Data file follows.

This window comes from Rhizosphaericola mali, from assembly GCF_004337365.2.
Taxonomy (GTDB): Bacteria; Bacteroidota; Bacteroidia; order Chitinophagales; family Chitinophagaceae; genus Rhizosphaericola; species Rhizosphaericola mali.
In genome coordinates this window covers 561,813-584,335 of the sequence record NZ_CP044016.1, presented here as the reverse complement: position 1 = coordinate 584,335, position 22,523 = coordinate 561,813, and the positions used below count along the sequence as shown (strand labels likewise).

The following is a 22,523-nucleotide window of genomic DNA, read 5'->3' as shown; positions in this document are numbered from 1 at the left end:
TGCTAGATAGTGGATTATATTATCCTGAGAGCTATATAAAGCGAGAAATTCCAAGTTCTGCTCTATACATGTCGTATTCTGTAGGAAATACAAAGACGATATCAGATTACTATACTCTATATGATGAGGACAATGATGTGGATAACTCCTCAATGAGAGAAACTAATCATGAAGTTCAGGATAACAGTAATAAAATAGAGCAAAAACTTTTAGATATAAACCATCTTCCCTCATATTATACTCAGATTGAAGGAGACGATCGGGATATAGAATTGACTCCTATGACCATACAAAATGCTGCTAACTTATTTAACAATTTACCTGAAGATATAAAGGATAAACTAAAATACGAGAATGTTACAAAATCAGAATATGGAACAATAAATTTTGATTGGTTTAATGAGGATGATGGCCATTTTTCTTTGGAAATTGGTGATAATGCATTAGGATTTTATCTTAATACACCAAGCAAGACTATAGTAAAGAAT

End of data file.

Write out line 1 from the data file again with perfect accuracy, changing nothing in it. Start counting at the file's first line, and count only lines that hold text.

This window comes from Rhizosphaericola mali, from assembly GCF_004337365.2.